A Star of David on a man's kippa.
(photo credit: REUTERS)
It is one thing to read from afar about the growing antisemitism in Europe; it is another to witness the signs of it. The latter is of course better than experiencing it, but the signs themselves are sufficiently ominous to make one pause and realize that when it comes to the Jews, something once again is rotten in the state of Denmark, in France, in Germany, in Italy and in other countries across the continent. This is not normal.
I recently spent two weeks in a major European city whose Jewish community was established many centuries ago. For reasons of security, that is the closest I will come to identifying this locale. On the surface, Jewish life there appears to be healthy, with internal communal rivalries testifying to its vibrancy. The synagogues are all Orthodox, since in this European Jewish community, as in many others, while the majority of its members are not Orthodox, the synagogue they attend when they attend – and many do attend on Shabbat and holidays – must be. The single, large community school reflects the diversity of Jewish lifestyles.
To visitors, the situation of this community initially appears only positive, possibly ideal. The synagogues are active and both Jewish education and cultural activities are strong. There are kosher grocery stores and eateries. But soon, some unsettling facts emerge. While local Chabad hassidim and other haredi (ultra-Orthodox) Jews cannot disguise their obvious Jewish appearance in public, it was suggested to me by a member of the community that it would be wise to tuck my tzitziot into my pants and consider wearing a hat over my kippah.
RECENTLY, Felix Klein, the German government official responsible for combating antisemitism, was quoted as saying he could not recommend that Jews wear the kippah “at all times everywhere in Germany.” He cited increasing brutality and “society’s inhibitions being broken down.” In response to this undoubtedly well-intentioned word of advice, Israel’s president Reuven Rivlin expressed anger and defiance, declaring: “We [Jews] will never submit, will never lower our gaze, and will never react to antisemitism and defeatism.” Yet Klein was doing no more than reinforcing what is undoubtedly becoming the self-imposed norm by Jews throughout Europe. Just short of 75 years after the end of World War II, European Jews again find reason to be afraid.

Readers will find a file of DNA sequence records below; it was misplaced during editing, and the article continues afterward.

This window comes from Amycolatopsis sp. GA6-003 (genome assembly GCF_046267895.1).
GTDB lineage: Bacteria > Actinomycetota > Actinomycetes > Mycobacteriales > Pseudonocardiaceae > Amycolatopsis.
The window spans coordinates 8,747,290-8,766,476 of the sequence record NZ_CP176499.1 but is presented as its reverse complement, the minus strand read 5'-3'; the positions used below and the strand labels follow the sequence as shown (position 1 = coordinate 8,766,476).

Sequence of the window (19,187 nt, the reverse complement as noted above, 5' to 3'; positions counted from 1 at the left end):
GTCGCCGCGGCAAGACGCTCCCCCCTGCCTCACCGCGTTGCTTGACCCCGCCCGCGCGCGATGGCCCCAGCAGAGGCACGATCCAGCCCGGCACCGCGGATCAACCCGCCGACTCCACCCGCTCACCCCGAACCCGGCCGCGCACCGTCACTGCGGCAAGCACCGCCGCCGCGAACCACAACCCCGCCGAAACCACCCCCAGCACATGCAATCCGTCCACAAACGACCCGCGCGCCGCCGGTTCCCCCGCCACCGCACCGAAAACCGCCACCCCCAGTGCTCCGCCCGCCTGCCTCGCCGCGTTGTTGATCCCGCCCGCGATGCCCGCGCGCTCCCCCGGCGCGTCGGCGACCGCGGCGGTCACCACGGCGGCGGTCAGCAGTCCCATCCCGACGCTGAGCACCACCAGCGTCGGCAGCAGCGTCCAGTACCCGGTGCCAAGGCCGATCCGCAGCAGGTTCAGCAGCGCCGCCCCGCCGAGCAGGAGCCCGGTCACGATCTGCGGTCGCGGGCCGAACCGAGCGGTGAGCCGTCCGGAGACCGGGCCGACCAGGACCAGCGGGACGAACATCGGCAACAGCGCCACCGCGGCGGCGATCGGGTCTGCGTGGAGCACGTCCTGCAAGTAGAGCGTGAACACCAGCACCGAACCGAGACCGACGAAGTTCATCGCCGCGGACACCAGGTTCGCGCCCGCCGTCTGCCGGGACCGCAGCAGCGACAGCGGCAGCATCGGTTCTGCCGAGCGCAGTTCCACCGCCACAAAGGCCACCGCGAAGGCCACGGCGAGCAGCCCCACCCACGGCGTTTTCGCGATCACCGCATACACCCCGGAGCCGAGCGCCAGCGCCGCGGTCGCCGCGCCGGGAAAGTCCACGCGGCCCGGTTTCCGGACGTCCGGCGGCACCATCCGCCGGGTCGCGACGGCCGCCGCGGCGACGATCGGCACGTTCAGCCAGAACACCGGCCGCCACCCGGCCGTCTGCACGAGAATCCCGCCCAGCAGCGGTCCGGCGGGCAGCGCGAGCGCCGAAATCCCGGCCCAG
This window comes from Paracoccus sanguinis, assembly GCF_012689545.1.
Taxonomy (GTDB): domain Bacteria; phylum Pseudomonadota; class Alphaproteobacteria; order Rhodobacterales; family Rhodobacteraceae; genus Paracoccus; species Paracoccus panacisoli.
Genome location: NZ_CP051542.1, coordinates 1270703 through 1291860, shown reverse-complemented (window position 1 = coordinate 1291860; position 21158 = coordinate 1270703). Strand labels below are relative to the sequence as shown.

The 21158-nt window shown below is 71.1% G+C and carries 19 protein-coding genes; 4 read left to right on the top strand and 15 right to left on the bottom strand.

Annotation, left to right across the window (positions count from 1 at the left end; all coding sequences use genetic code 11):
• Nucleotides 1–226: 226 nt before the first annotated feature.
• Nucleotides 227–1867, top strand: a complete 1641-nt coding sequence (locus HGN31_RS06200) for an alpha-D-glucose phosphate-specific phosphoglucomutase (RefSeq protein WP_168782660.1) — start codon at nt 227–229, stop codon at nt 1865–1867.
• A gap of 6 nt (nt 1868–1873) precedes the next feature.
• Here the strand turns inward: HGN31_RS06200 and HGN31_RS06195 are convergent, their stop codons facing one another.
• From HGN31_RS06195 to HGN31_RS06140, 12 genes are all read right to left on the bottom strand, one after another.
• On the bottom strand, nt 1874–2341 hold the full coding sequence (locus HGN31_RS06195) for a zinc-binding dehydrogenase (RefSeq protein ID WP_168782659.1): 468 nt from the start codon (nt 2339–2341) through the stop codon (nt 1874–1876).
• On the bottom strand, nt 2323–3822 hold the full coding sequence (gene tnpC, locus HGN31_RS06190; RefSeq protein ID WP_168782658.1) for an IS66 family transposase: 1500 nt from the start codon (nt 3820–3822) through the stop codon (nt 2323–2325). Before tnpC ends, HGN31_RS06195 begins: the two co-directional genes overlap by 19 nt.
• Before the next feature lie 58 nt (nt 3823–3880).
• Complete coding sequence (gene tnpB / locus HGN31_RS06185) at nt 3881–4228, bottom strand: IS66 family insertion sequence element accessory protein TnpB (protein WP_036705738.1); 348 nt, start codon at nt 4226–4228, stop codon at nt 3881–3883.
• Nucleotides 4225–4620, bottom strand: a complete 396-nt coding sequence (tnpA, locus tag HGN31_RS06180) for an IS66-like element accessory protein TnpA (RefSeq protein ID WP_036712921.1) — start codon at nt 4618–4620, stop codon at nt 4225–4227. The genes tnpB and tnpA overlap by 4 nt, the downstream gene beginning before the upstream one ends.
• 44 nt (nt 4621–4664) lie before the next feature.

Even more disturbing than witnessing religious Jewish men hiding their kippot under baseball caps is the intensity of security surrounding the synagogues and the Jewish school. All synagogues, I was informed, employ security guards on Shabbat and holidays. However, as is the case with an increasing number of European cities, a military unit is assigned to protect this community’s main synagogue throughout the week. Vehicular access to its street is limited, as both ends are blocked, while heavily armed soldiers patrol in front.
A similar scene, but with an even higher level of security, confronts passersby at the Jewish school, community offices and attached synagogue. One end of the street is permanently closed to vehicles while the other offers access only to those with a special permit. For these, a concrete anti-vehicular column is remotely lowered into the ground, allowing cars and small trucks to enter.
AN ARMORED military jeep is present and armed soldiers train their watchful eyes on every person approaching the area. At the beginning and end of the school day, additional private security personnel are present. To enter the complex, one passes through bulletproof glass doors into a small ante-chamber. There, you are again scrutinized by some person sitting behind one-way glass. A button is pressed that opens a second set of glass doors, finally allowing you to enter. This, in one variation or another, is the new normal for many of Europe’s Jews.
About half a block from this Jewish compound stands another private school serving a non-European ethnic community. There are no guards.
What is keeping the Jews of Europe where they are? Is it their disbelief in the growing severity of their situation; their business and property interests; their family ties; their fear of change, of having to learn a new language and adapting to a different culture; or is it mere inertia? Is it some or all of the above?
Since the return to Zion, the Jews of Israel live under constant threat. Thousands of innocent lives have been lost in a succession of wars and in heinous acts of terrorism. Nonetheless, these losses have not been in vain; it is only in Israel where Jews are not dependent upon the goodwill of others to protect and defend them. Such national pride is not hubris; rather it contributes to a sense of collective and individual self-worth. This is – or should be – what is normal.
The writer is the director of iTalkIsrael in Efrat.